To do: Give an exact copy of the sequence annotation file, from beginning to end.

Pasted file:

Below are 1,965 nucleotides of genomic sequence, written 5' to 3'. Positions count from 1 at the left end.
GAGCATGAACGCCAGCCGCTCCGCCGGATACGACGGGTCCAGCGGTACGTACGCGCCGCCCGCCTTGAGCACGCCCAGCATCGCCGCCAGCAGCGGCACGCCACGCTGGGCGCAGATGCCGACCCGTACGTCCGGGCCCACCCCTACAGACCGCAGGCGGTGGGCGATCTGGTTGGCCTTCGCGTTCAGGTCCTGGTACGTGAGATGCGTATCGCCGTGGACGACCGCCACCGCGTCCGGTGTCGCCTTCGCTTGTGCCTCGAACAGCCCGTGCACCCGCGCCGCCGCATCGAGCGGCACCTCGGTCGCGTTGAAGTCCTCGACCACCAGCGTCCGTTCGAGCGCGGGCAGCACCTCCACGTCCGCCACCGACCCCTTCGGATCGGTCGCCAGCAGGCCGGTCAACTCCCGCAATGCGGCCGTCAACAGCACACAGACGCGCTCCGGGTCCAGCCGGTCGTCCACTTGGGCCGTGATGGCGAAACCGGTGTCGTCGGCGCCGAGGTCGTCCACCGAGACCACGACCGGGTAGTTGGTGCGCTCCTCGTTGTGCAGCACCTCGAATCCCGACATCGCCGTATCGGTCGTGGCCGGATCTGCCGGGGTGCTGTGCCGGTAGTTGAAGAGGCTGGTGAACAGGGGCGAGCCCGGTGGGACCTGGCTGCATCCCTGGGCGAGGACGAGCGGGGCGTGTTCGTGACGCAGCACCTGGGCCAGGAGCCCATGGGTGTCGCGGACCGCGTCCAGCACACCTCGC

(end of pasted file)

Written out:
Below are 1,965 nucleotides of genomic sequence, written 5' to 3'. Positions count from 1 at the left end.
GAGCATGAACGCCAGCCGCTCCGCCGGATACGACGGGTCCAGCGGTACGTACGCGCCGCCCGCCTTGAGCACGCCCAGCATCGCCGCCAGCAGCGGCACGCCACGCTGGGCGCAGATGCCGACCCGTACGTCCGGGCCCACCCCTACAGACCGCAGGCGGTGGGCGATCTGGTTGGCCTTCGCGTTCAGGTCCTGGTACGTGAGATGCGTATCGCCGTGGACGACCGCCACCGCGTCCGGTGTCGCCTTCGCTTGTGCCTCGAACAGCCCGTGCACCCGCGCCGCCGCATCGAGCGGCACCTCGGTCGCGTTGAAGTCCTCGACCACCAGCGTCCGTTCGAGCGCGGGCAGCACCTCCACGTCCGCCACCGACCCCTTCGGATCGGTCGCCAGCAGGCCGGTCAACTCCCGCAATGCGGCCGTCAACAGCACACAGACGCGCTCCGGGTCCAGCCGGTCGTCCACTTGGGCCGTGATGGCGAAACCGGTGTCGTCGGCGCCGAGGTCGTCCACCGAGACCACGACCGGGTAGTTGGTGCGCTCCTCGTTGTGCAGCACCTCGAATCCCGACATCGCCGTATCGGTCGTGGCCGGATCTGCCGGGGTGCTGTGCCGGTAGTTGAAGAGGCTGGTGAACAGGGGCGAGCCCGGTGGGACCTGGCTGCATCCCTGGGCGAGGACGAGCGGGGCGTGTTCGTGACGCAGCACCTGGGCCAGGAGCCCATGGGTGTCGCGGACCGCGTCCAGCACACCTCGC